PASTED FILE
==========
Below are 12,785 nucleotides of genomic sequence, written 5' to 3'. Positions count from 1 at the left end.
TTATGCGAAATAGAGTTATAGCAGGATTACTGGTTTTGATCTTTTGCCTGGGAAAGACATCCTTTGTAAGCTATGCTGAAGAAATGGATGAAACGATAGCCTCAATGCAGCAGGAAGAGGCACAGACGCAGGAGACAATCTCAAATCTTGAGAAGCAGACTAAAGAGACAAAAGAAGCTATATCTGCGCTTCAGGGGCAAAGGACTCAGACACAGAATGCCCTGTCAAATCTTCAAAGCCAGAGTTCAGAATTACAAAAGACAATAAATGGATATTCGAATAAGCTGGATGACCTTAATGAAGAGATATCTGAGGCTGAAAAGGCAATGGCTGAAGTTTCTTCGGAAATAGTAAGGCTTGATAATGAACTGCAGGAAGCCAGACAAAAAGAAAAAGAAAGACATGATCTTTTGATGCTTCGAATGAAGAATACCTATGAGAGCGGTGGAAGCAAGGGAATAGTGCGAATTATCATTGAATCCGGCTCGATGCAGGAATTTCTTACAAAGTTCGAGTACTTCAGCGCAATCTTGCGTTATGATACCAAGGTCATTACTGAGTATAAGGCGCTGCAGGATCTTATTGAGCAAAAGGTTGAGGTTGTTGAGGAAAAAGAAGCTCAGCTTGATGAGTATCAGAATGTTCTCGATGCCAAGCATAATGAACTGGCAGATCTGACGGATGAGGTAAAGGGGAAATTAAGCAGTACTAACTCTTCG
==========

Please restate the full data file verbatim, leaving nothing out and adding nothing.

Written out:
Below are 12,785 nucleotides of genomic sequence, written 5' to 3'. Positions count from 1 at the left end.
TTATGCGAAATAGAGTTATAGCAGGATTACTGGTTTTGATCTTTTGCCTGGGAAAGACATCCTTTGTAAGCTATGCTGAAGAAATGGATGAAACGATAGCCTCAATGCAGCAGGAAGAGGCACAGACGCAGGAGACAATCTCAAATCTTGAGAAGCAGACTAAAGAGACAAAAGAAGCTATATCTGCGCTTCAGGGGCAAAGGACTCAGACACAGAATGCCCTGTCAAATCTTCAAAGCCAGAGTTCAGAATTACAAAAGACAATAAATGGATATTCGAATAAGCTGGATGACCTTAATGAAGAGATATCTGAGGCTGAAAAGGCAATGGCTGAAGTTTCTTCGGAAATAGTAAGGCTTGATAATGAACTGCAGGAAGCCAGACAAAAAGAAAAAGAAAGACATGATCTTTTGATGCTTCGAATGAAGAATACCTATGAGAGCGGTGGAAGCAAGGGAATAGTGCGAATTATCATTGAATCCGGCTCGATGCAGGAATTTCTTACAAAGTTCGAGTACTTCAGCGCAATCTTGCGTTATGATACCAAGGTCATTACTGAGTATAAGGCGCTGCAGGATCTTATTGAGCAAAAGGTTGAGGTTGTTGAGGAAAAAGAAGCTCAGCTTGATGAGTATCAGAATGTTCTCGATGCCAAGCATAATGAACTGGCAGATCTGACGGATGAGGTAAAGGGGAAATTAAGCAGTACTAACTCTTCG